Heating Fund gears up for another winter
By Paula WalterSince its inception in the winter months of 2008-2009, the Johnson County Emergency Heating Fund for Seniors has been instrumental in raising monies that have made a positive impact on the lives of local people in need. The organization has raised more than $58,000 in the past three years due to the generosity of fellow Johnson Countians through donations and fundraisers that has allowed them to provide heating assistance for seniors.
The realization that a local heating fund for seniors was needed was first conceived when Bill Brookshire of Johnson County Bank expressed his concern to fellow Johnson Countian, Gwen Bell, as to the number of seniors who were having difficulty paying their heating bills. From that discussion, the organization was initially formed under the umbrella of the Johnson County Republican Women. Today, teams of volunteers, from all political persuasions and from all corners of the county lend a helping hand to raise funds that directly impacts people within the county.
A board of six people, headed by Bell, runs the non-profit organization. They meet five to six times a year to review the finances of the organization and plan future fundraisers. In the past, the Johnson County Emergency Heating Fund for Seniors has held a prime rib dinner, fish fry, barbeque, a Mother’s Day brunch, a Christmas gathering, along with several raffles and auctions. Along with fundraising, the group received a $1,500 grant from the Johnson County Community Foundation and is slated to receive $2,000 from this organization for the winter of 2012-2013. They have also been approved to receive $1,000 from the United Way for 2013. Johnson County Bank continues to be the fund’s largest contributor. A donation of $600 was also presented to the organization from the Christmas Trees on Main Street effort in December of 2011. Local businesses, banks and churches continue to generously donate funds that allow the group to have enough money on hand to assist those in need. “This is a community effort,” said Bell.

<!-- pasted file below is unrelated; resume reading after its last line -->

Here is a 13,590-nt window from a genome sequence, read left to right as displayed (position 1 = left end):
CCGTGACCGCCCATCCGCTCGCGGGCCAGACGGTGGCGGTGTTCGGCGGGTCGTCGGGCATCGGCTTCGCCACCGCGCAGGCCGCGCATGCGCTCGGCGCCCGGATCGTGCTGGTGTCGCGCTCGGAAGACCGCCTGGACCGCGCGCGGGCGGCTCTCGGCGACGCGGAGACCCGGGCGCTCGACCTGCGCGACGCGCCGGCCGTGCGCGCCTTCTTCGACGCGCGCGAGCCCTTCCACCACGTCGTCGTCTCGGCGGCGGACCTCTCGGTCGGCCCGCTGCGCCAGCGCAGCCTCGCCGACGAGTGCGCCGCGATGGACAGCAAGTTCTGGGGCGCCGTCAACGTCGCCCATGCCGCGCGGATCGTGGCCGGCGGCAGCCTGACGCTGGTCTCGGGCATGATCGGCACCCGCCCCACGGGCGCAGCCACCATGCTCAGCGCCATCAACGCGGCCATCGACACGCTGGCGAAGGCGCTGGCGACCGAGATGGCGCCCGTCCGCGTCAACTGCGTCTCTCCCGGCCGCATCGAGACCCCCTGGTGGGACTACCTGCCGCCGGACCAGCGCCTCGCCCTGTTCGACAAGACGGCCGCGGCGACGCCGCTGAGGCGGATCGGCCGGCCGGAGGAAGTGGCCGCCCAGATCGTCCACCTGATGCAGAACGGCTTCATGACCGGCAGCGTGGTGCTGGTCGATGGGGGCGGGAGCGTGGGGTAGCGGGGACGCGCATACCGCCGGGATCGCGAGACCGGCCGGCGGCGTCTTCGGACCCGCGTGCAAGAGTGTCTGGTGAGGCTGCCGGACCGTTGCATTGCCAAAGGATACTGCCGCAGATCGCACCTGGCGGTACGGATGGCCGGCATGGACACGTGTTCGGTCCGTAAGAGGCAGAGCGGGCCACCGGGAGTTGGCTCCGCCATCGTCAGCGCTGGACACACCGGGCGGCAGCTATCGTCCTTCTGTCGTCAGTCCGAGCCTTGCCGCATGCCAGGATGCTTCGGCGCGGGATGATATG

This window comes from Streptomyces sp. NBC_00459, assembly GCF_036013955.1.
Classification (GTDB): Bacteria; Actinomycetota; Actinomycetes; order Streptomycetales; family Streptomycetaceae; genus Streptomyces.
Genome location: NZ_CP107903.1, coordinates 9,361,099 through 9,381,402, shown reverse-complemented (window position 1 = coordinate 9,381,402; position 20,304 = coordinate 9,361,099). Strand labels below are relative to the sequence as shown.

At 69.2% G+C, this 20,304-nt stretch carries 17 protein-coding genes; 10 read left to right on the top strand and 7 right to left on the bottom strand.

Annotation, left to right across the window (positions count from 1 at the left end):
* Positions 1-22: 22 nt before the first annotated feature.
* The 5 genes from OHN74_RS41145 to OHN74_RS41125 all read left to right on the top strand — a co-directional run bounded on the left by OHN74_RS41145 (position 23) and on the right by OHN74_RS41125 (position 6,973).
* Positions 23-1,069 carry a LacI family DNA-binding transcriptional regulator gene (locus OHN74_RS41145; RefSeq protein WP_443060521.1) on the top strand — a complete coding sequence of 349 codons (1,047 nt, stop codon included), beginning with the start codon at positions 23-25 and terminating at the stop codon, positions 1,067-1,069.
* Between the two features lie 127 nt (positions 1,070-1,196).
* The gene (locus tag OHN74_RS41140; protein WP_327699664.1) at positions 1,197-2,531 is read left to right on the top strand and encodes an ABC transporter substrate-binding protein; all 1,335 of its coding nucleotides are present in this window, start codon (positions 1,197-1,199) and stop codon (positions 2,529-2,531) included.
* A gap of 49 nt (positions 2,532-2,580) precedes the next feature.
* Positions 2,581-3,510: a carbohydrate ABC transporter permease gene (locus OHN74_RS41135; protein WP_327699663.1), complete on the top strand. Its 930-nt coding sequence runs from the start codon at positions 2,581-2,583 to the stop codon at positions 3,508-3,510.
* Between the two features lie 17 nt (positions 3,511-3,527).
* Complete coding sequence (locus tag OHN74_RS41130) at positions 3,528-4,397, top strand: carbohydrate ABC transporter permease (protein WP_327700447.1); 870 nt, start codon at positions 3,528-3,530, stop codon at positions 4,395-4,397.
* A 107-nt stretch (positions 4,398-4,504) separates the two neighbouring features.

In its first year, the Johnson County Emergency Heating Fund for Seniors helped 67 individuals. In the second year, 60 seniors received assistance and with a milder winter last year, 42 people received aid. There are no administrative costs for the organization. Over the three-year period, $34,430 was spent on kerosene, $5,170 on propane, $9,979 on electricity costs, $1,200 on wood, $100 to help toward repairs and $210 for coal. According to Bell, the heating fund currently only has about one-half of the money she anticipates the group will need this winter. She is concerned that the expected rise in fuel due to the unrest in the Middle East, along with the forecast of a rough winter, will quickly drain the reserve they will carry into the winter months. “We have to be ready,” she said.
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